Investigations into financial service directors’ conduct jumped by 29% in the year leading up to December 2018.
The increase from 45 investigations in 2017 to 58 in 2018 was partly driven by the Financial Conduct Authority (FCA)’s crackdown on products and services aimed at low-income customers, according to City-based law firm RPC. These firms include debt management advice companies, sub-prime lenders in car loans and other types of consumer credit.
With the FCA paying attention to unregulated products being mis-sold as regulated products (including high-risk/high-return mini-bonds), pressure is expected to increase on this area of the market. For example, this year saw the collapse of London Capital & Finance (LCF), which promised rates of up to 8% on high-risk mini-bond schemes.
The FCA plans to investigate the risks posed to consumers by the sale of all mini-bonds by both regulated and unregulated firms, potentially leading to the FCA overseeing the sale of all mini‑bonds in the future.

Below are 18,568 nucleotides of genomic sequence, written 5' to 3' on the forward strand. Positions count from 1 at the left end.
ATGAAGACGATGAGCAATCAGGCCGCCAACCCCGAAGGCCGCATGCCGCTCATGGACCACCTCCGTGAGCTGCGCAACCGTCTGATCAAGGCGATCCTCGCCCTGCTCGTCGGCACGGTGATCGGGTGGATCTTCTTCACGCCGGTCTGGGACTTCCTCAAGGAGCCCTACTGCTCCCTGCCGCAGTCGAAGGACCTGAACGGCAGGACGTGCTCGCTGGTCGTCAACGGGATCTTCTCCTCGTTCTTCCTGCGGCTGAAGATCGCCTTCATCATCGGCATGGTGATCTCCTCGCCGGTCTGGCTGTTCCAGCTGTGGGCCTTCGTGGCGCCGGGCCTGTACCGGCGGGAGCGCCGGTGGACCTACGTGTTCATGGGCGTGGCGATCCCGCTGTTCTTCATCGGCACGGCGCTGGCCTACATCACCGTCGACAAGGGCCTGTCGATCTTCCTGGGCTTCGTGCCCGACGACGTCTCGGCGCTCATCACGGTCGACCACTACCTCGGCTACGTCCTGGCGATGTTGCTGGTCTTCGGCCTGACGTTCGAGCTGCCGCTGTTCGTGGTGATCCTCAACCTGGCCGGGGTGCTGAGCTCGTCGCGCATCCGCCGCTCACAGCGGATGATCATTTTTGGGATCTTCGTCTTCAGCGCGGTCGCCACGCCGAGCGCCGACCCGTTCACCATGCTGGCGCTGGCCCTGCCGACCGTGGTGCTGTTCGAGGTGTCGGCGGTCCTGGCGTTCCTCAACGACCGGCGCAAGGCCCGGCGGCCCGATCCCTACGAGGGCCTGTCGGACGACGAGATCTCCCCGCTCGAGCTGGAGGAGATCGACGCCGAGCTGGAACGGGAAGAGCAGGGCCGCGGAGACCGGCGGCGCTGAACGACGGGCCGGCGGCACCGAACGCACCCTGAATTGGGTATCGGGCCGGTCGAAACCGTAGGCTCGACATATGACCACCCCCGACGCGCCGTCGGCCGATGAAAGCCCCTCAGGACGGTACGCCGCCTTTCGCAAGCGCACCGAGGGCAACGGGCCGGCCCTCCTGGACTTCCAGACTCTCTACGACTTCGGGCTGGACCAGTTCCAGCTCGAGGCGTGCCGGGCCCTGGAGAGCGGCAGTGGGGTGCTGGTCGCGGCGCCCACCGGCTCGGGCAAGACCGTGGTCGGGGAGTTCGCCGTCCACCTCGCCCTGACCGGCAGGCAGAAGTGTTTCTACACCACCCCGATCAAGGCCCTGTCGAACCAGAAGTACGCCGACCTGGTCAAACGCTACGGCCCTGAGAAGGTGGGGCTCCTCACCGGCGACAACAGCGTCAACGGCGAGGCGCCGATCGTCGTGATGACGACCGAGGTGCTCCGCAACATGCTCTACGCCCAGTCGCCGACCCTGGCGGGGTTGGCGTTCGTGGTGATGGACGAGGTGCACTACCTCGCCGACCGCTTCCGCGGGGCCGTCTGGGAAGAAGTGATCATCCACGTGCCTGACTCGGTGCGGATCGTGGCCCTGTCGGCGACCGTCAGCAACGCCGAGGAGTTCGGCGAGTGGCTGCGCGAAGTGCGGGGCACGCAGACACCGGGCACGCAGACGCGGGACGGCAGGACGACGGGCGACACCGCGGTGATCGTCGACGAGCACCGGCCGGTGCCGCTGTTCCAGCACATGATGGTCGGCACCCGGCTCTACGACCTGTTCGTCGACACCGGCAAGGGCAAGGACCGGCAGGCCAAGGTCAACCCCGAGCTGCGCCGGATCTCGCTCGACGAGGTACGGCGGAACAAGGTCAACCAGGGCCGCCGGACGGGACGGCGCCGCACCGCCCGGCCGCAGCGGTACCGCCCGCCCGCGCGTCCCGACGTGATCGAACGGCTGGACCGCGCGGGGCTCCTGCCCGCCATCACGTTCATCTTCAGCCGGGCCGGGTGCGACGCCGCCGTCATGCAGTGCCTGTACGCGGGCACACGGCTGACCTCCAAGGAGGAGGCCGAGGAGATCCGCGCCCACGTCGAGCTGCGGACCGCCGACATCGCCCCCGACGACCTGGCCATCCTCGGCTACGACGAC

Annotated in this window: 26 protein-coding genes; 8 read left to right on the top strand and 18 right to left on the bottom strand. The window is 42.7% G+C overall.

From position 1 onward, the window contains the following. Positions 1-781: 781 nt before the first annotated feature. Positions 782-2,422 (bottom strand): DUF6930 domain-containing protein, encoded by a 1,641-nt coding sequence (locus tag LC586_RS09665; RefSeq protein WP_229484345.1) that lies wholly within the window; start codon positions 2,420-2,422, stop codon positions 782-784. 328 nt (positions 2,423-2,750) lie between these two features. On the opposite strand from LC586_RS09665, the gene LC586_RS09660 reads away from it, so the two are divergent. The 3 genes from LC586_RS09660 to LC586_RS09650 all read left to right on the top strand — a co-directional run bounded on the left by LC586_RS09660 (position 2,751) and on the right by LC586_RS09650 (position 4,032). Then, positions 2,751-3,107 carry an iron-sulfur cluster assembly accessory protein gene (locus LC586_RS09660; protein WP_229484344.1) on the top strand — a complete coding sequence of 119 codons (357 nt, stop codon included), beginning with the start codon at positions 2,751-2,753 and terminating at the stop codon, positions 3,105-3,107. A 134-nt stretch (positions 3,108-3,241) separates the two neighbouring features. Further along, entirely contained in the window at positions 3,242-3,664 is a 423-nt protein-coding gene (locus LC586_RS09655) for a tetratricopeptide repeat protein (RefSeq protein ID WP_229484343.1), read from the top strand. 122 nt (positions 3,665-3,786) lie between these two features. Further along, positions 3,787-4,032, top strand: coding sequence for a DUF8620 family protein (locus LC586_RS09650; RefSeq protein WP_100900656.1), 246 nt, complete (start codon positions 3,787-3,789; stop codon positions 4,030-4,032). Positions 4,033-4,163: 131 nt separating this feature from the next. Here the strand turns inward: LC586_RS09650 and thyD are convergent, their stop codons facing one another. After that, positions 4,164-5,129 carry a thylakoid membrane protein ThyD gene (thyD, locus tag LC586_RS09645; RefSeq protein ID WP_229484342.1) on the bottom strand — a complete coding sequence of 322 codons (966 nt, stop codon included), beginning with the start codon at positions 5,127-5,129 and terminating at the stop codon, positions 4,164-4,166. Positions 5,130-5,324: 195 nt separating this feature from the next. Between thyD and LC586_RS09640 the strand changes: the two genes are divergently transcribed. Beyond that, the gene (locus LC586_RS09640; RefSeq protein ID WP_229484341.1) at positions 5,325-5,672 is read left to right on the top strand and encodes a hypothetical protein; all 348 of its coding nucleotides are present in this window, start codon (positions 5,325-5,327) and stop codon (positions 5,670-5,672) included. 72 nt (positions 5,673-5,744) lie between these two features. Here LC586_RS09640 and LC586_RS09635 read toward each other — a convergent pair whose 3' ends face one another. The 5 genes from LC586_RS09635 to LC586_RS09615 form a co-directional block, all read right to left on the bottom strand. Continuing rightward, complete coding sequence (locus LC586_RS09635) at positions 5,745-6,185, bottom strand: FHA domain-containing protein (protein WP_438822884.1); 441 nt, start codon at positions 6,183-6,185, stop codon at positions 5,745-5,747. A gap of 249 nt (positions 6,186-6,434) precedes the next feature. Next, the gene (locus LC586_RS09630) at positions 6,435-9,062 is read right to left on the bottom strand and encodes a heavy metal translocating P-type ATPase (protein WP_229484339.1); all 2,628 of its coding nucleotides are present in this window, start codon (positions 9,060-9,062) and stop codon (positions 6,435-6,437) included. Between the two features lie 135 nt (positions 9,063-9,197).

Price comparison websites are also being examined; a high-profile case relating to Secure My Money, which ran an online consumer credit business, saw four directors of the company banned from the financial services industry for 28 years between them last year, for running consumer credit websites which ‘consistently misled vulnerable customers’.
Jonathan Cary, partner at RPC, said: ‘The FCA has ramped up investigations into directors it believes have used underhand tactics for personal gain. While much of the recent activity has been focused on directors of smaller firms, the FCA is clear no directors are immune.
‘Investigating and fining directors has a much greater deterrent effect on individuals than just fining a large corporate [firm].’
RPC also noted the number of investigations launched into directors based on ‘culture and governance’ reasons rose to 27 in 2018 from just 10 in 2017. These investigations now represent nearly half of the total number.
With the FCA introducing its Senior Managers and Certification Regime (SMCR) in 2016 to hold senior managers personally accountable for departmental wrongdoing, the full rollout planned for December 2019 across all financial services will see ‘a further surge in investigations into directors,’ according to Cary.